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How to Build a Memory Palace: Improve Your Memory and Increase Your Recall

Updated on April 4, 2013

Remember Anything and Everything With a Memory Palace

Lettuce and grilled chicken rained from the sky. I awoke this morning to the sound of croutons striking the windows of my Memory Palace. Yet another January salad shower and my Rubik cube did nothing to stop it. That makes me angry, it makes me cross! I looked at the clock and once again i'd awoken exactly 49 minutes BEFORE my alarm would sound. The pompous guy that sold me the Rubik cube promised it would help. But I guess it was a con. A Rubik con!

Hello there reader. If you're like me then you your memory isn't great. Though it's probably not all that bad either. In this article I'd like to take you through a technique I use sometimes (to great effect) to help me retain those details I actually could do with.

Recently I was in the city of Milan for the first time ever. As I moved from the central station and gradually got my bearings I built a picture in my mind >> I enter a bathroom to see coffee percolating as a lazy Argentinian, leaning up against the sink, supervises.To his left 6 small and seemingly angry Tunisians are launching an over sized gondola into my bathtub whilst singing the song "Park Life". I notice then that myself, the Argentinian and the Tunisians are all men. This is a no girl zone and none other than Leonardo Da Vinchi is standing at the end of the tub acting as bouncer <<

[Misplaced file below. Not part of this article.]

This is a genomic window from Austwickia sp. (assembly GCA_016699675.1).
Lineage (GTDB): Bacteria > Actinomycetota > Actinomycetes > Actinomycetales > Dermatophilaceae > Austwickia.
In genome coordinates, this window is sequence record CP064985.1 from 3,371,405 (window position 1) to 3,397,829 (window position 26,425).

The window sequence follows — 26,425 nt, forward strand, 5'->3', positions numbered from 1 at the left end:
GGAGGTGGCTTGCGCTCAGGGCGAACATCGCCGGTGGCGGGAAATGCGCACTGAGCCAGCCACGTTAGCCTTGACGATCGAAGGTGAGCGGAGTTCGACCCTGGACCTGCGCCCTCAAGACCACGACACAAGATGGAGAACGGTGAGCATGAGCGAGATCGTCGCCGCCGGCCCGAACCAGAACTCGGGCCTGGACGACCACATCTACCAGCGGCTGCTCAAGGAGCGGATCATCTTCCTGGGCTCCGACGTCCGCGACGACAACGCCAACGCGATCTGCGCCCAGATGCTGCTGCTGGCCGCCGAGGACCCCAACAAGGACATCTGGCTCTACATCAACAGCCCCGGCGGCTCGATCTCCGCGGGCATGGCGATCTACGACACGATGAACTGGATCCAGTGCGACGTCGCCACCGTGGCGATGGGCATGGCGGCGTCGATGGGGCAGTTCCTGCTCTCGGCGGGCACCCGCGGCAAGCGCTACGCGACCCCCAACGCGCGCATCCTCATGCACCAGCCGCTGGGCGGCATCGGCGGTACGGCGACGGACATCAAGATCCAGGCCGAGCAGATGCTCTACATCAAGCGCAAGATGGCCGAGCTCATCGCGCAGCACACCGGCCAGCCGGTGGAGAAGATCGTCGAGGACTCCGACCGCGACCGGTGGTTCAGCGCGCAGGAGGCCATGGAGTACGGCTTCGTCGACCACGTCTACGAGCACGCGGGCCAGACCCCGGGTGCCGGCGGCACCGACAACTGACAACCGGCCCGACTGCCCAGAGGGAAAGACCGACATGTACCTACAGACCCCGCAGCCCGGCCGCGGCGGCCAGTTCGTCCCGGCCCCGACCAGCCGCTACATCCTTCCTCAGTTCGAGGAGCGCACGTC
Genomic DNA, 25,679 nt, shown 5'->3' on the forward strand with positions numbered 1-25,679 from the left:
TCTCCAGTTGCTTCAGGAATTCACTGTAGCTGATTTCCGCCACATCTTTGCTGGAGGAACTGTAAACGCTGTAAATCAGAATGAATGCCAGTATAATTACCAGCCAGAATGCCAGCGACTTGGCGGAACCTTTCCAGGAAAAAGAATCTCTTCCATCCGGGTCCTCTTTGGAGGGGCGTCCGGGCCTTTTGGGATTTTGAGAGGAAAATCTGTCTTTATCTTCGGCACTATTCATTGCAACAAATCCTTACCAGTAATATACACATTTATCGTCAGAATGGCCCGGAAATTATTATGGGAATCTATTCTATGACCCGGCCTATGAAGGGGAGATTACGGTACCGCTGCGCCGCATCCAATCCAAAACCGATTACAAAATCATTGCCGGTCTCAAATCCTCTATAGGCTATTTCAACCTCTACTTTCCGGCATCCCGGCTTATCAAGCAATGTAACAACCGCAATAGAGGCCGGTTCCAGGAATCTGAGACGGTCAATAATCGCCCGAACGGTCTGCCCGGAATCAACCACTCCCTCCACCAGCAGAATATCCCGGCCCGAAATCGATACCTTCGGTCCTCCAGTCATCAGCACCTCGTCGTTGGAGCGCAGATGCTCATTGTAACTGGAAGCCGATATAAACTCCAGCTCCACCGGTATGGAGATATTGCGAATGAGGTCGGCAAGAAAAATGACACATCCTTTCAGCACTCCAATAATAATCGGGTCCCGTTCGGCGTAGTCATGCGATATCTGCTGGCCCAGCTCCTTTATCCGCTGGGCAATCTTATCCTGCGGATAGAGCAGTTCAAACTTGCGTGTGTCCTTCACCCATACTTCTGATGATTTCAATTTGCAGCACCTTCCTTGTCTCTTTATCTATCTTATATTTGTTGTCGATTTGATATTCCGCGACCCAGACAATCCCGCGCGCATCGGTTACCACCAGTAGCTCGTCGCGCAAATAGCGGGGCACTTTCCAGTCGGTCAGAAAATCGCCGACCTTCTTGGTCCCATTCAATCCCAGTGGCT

Hmmm...if only there were a way to use this technique to remember everything i want to. Well actually...there is. It's called a Memory Palace and it's a place to store everything away that you may need to remember later. In this article I'll quickly tell you about creating visual imagery and a "loci" and of course putting it together in a Palace (or 2...or 10) of your own.

Photo Credit: Copyright Free WikiCommons